6. Assign Age-Appropriate Tasks
There are certain things a child can or cannot do because of his or her age, and only you as the parent will know for sure what your child is capable of. That being said, here are some ideas based on age:
- Infant. At this age, there is not much assistance that a baby can give you. However, this is the perfect age to watch and listen. Talk through what you are doing and read the menu out loud to your child.
- Toddler. Once your child approaches two years of age, he or she may be able to help pour ingredients and stir with assistance. With practice and age, your child will be able to do these tasks alone.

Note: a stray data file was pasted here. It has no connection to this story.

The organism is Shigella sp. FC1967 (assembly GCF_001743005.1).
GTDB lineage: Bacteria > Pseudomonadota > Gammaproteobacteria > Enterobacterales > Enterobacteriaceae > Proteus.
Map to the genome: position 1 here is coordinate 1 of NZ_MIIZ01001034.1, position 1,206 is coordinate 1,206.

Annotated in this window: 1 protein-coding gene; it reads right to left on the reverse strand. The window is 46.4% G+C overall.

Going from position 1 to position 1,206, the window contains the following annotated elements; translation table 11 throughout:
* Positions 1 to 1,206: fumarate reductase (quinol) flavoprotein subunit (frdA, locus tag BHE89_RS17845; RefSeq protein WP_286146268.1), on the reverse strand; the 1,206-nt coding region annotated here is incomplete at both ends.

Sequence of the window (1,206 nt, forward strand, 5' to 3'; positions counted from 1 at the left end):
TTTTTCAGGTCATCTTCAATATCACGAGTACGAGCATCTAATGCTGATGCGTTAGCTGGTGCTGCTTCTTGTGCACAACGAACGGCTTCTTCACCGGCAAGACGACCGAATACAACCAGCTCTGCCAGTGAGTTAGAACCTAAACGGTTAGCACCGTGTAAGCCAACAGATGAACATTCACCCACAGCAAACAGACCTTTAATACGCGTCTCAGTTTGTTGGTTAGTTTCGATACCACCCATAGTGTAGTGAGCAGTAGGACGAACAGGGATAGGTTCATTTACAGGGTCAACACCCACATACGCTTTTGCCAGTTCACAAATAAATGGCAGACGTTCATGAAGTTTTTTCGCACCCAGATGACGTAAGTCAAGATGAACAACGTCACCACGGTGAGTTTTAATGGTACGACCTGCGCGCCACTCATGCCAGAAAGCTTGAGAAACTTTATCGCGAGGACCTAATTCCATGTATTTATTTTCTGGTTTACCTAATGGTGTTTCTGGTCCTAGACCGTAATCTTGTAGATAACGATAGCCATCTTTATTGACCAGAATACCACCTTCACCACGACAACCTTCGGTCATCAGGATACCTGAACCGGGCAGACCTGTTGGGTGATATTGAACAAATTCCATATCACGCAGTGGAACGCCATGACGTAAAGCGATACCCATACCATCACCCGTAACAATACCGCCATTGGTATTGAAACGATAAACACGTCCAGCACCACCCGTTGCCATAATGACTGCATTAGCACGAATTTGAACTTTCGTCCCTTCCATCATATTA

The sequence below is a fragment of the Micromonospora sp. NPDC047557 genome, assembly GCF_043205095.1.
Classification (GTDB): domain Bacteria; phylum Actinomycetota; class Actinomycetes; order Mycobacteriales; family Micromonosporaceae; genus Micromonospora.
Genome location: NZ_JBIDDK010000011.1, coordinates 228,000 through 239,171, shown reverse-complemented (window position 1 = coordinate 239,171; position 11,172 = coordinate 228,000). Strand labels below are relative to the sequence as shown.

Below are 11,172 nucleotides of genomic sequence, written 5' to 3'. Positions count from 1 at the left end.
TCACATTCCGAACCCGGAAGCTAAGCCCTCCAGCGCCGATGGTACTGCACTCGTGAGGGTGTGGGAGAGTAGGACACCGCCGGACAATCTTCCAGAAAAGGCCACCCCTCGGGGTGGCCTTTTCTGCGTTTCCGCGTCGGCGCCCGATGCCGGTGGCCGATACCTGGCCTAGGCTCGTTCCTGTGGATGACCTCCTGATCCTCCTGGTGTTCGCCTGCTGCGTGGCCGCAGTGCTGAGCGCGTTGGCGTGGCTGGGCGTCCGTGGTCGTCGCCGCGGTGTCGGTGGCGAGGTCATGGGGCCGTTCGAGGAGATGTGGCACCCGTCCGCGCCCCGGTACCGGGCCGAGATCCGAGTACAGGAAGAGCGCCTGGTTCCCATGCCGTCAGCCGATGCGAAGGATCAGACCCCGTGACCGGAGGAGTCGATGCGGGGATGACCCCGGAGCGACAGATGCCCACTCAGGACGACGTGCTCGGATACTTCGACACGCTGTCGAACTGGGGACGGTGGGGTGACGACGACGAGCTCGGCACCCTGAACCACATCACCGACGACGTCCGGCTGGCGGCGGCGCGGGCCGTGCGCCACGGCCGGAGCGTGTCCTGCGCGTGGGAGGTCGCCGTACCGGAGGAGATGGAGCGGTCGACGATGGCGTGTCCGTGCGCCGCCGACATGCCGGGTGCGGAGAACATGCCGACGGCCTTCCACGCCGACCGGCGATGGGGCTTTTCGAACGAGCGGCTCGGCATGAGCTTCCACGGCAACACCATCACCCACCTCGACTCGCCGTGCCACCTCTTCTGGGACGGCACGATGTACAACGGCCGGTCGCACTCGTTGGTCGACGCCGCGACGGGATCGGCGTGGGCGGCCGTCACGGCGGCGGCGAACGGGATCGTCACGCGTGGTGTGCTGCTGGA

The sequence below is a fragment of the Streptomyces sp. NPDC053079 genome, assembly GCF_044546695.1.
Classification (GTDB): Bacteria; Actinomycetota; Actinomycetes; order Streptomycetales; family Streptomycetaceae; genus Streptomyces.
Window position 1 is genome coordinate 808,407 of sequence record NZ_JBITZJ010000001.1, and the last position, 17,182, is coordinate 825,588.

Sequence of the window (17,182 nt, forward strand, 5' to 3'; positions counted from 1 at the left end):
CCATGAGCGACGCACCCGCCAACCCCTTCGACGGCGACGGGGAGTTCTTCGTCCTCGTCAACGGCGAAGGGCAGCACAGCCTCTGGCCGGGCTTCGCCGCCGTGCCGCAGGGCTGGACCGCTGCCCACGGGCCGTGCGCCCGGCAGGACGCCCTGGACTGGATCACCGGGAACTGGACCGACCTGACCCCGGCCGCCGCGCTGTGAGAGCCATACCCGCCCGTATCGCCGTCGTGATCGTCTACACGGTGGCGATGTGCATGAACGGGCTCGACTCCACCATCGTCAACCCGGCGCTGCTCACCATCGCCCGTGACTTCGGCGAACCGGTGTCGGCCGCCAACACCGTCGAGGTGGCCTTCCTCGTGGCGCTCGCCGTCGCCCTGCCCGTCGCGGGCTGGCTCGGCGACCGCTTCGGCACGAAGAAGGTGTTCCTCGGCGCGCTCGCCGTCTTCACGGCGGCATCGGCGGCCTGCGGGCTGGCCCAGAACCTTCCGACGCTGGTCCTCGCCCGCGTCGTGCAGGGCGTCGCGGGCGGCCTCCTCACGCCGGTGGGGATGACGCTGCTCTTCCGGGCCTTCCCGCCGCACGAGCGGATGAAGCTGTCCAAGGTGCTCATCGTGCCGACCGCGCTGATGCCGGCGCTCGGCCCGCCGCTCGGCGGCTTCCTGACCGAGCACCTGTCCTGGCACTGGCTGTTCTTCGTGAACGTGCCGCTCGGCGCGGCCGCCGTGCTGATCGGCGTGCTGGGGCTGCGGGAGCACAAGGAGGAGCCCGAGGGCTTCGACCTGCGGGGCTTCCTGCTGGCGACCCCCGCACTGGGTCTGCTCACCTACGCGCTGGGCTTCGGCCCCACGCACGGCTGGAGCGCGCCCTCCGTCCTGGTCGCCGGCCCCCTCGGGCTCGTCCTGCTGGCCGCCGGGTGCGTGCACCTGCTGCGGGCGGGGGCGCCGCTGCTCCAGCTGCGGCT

- Preschool. At this age, you can begin having your child count ingredients. For example, if you are baking a cake that calls for 3 eggs, your preschooler can help count them out for you.
- Elementary. From about ages 6 to 10 is the perfect time to have your child learn how to do measurements and practice basic cooking skills and techniques, such as using a mixer, opening a can, and rolling out dough.
- Older Child. Depending on the maturity level of your older child, you may want to allow him or her to start using the stove and oven. He or she may also be mature enough to start using knives for chopping. In time, your child should be able to completely take over in the kitchen.
7. Let It Be a Cultural Experience